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Old Jul 22, 2011, 10:23 PM
Entropy is happening!
Jim.Thompson's Avatar
Bellingen NSW Australia
Joined Aug 2008
6,663 Posts
Teflon/Nylon

Quote:
Originally Posted by discostu956 View Post
I was keen on them too Jim, but they were always out of stock when I looked. I ended up getting some teflon tube from ebay on the advice of people on here for using thin CA accurately. Although nothing will glue it, it would do the same job as you mentioned I thought. I figured just put some wraps of masking tape every 1-2cm and it would glue down fine. Let me know if you want to try some and I can send up a metre or 2

Neat idea with the magnets, could have used that one recently
Thanks for the offer 'stu. However, I also have some tube I bought which I think is nylon. It is good, but takes a lot of fuss to get it straight ( or near straight) as it comes coiled. It does the job also, but was not cheap and I have yet to try gluing it. I bought a fair bit of it to maximise the postage cost factor. And then it is hard to obtain piano wire around 1 mm in dia. I now have some in stock however, The HK ones are .8mm and are straight. They are good for models up to about 1500 span max though (I think). I have just ordered another 10 even though they are not in stock. I like to obtain such things well in advance. I use the larger diameter tube above with 1.2 mm diameter wire for my 2 mtr. sailplanes.
The 2.9 mtr sailplane I am designing will have pull-pull rudder and elevator.

Jim.
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Old Jul 23, 2011, 01:28 AM
Is my CG correct?
discostu956's Avatar
Wollongong, Aus
Joined Sep 2009
5,096 Posts
Cool. Have you looked at fishing stainless steel single strand leader for pushrods? I thought it was similar in properties to piano wire, and most tackle shops should be able to order that size in I thought (been a while, but I'm sure I remember seeing that sort of size in the catalogue)
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Old Aug 01, 2011, 02:04 PM
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Mesa, AZ
Joined Aug 2004
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Things I learned today.

1. Cheapo carriage bolts (the zinc ones) sold by Home Depot have a lot more variation in them than I'd realized. I needed four 3/8" bolts to fit in some slots (hidden on the back side, thus the carriage bolt with square flange requirement.) The slots are very close to 9.6mm wide. The square flange on the carriage bolts apparently vary from about 9.5mm to about 9.8mm - of the four I bought, one fits, so back I went to Home Depot, which leads to the second thing I learned today -

2. Sitting on the floor at Home Depot measuring carriage bolts with a caliper will get you some REALLY strange looks, and a visit from the manager.
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Old Aug 01, 2011, 03:02 PM
Got Helis
choppersrule's Avatar
United States, IN, Greenwood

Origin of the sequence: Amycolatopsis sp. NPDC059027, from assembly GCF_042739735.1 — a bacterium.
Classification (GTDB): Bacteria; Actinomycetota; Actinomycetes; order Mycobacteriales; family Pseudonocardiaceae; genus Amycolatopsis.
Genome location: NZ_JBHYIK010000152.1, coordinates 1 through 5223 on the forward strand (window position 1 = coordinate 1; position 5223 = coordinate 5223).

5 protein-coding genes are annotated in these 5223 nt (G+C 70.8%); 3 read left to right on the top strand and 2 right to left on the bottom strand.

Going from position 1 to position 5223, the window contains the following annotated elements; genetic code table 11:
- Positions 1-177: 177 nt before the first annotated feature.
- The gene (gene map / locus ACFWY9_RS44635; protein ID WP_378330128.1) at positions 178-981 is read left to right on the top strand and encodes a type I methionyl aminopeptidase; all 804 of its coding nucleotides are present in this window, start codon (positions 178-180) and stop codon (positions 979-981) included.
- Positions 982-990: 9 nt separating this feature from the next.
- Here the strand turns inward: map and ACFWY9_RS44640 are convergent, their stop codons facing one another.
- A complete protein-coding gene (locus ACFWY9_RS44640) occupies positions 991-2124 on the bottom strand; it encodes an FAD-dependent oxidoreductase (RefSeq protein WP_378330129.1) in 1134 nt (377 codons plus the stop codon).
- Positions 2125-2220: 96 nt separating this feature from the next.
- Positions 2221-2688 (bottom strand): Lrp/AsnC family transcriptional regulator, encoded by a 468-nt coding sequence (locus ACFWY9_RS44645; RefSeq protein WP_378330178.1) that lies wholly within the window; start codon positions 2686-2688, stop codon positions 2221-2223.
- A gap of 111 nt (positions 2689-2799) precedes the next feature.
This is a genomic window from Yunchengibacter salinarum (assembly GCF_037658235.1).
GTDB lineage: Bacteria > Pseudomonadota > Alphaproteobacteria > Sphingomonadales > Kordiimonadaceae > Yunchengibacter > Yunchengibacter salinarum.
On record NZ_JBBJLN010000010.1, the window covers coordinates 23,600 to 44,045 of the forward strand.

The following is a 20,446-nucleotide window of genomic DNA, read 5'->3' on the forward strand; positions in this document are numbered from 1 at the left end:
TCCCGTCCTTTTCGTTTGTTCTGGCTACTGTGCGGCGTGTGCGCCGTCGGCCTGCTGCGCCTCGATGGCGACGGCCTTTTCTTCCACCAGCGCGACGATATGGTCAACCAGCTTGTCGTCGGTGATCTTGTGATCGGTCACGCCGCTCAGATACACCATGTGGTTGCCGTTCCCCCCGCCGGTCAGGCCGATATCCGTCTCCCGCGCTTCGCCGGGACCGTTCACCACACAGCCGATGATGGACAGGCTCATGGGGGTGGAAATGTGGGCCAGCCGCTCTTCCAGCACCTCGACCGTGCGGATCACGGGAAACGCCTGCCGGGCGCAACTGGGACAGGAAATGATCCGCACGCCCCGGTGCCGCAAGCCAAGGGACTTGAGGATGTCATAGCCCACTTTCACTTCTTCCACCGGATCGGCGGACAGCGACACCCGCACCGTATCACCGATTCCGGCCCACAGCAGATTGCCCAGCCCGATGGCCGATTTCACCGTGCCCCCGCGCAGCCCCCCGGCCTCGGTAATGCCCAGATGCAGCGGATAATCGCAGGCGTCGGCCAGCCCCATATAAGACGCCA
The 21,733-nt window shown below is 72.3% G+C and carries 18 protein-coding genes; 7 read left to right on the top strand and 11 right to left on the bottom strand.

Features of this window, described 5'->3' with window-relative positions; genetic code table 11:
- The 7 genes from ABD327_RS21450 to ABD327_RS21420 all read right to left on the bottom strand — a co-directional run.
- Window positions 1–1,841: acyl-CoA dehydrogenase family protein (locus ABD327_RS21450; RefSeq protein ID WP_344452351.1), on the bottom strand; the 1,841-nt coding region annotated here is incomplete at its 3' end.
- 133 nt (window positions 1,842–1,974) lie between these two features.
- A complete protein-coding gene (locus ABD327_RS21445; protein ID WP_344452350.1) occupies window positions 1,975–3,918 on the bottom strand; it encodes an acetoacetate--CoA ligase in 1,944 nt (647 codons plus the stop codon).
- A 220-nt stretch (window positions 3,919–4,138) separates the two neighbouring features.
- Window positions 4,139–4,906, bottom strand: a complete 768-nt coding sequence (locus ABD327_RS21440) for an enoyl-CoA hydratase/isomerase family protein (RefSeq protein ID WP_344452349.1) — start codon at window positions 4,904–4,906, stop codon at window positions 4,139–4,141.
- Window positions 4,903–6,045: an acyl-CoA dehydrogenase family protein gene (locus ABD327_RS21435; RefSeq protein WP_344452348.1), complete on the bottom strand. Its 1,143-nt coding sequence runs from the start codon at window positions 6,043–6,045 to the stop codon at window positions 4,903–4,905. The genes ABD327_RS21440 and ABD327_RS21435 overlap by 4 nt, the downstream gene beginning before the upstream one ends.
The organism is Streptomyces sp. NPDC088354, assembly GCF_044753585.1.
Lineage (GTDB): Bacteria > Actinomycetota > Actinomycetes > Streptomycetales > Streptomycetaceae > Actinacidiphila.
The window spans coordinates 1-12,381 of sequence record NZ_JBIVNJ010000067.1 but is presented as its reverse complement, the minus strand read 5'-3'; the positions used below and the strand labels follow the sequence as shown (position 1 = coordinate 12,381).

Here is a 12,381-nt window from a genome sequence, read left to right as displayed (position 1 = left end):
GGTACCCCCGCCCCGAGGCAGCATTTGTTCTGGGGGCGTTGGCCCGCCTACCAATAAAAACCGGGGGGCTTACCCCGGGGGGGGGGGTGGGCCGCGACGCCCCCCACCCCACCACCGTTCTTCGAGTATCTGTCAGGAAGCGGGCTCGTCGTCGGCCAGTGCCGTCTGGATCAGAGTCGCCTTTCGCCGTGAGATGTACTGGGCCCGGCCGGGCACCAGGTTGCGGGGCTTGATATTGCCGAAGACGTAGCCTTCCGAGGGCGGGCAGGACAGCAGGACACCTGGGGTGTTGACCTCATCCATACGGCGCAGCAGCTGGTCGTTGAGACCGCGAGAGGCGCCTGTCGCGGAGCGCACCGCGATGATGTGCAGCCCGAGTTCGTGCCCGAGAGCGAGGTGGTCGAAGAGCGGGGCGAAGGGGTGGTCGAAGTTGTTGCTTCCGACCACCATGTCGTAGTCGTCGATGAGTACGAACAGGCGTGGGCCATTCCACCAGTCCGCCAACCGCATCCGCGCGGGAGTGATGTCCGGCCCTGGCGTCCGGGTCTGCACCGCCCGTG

Joined Mar 2010
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Bsoder,

That's funny, I did similar at Menards, sitting on the floor, to check dimensions.
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Old Aug 02, 2011, 06:44 PM
HELP I AM BEING SET UP!!
maukabud's Avatar
United States, OR, Deschutes
Joined Jul 2009
3,940 Posts
Never attempt to measure a power supply rated at 18 amps output with a $3 Centech/Harbor Freight DMM rated @....10 amps.

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Old Aug 02, 2011, 08:40 PM
Build to Fly? FLY to BUILD!
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United States, AZ, Gilbert
Joined Nov 2009
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Quote:
Originally Posted by maukabud View Post
Never attempt to measure a power supply rated at 18 amps output with a $3 Centech/Harbor Freight DMM rated @....10 amps.

Easy fix...Fix the thing!
Those actually aren't bad meters when used correctly. I keep 2 for spares.

Always keep a spare meter incase this happens and you need a meter fast.
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Old Aug 02, 2011, 09:50 PM
Ochroma Lagopus Tekton
Fly Wheel's Avatar
Blackstock, South Carolina
Joined Sep 2007
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Place short pile carpeting under/in front of your workbench, nothing prevents tiny things from bouncing into unreachable areas better.

Quote:
Originally Posted by Jimbello
For some time I have searched for an easy pushrod installation in composite fuselages. I prefer piano wire inside tube guides over unsupported carbon rods/tubes. <snip>
Rather than gluing a plastic tube to a carbon fiber tube, I use the finest music wire pushrods I can find, then just slide the wire inside the smallest CF tubes it will fit in. The CF tube becomes the guide.
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Old Aug 02, 2011, 10:22 PM
HELP I AM BEING SET UP!!
maukabud's Avatar
United States, OR, Deschutes
Joined Jul 2009
3,940 Posts
Quote:
Originally Posted by Legot View Post
Easy fix...Fix the thing!
Those actually aren't bad meters when used correctly. I keep 2 for spares.

Always keep a spare meter incase this happens and you need a meter fast.
-easier to pick up a new one.

-yup, they're not bad at all...I'll snag another on sale for $3. Yeah, I know how to use a meter...total brainphart.

-Yup...that one was the spare. My frontline unit is my ol' trusty Fluke 77/AN.
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Old Aug 02, 2011, 11:19 PM
Entropy is happening!
Jim.Thompson's Avatar
Bellingen NSW Australia
Joined Aug 2008
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Quote:
Originally Posted by Fly Wheel View Post
Place short pile carpeting under/in front of your workbench, nothing prevents tiny things from bouncing into unreachable areas better.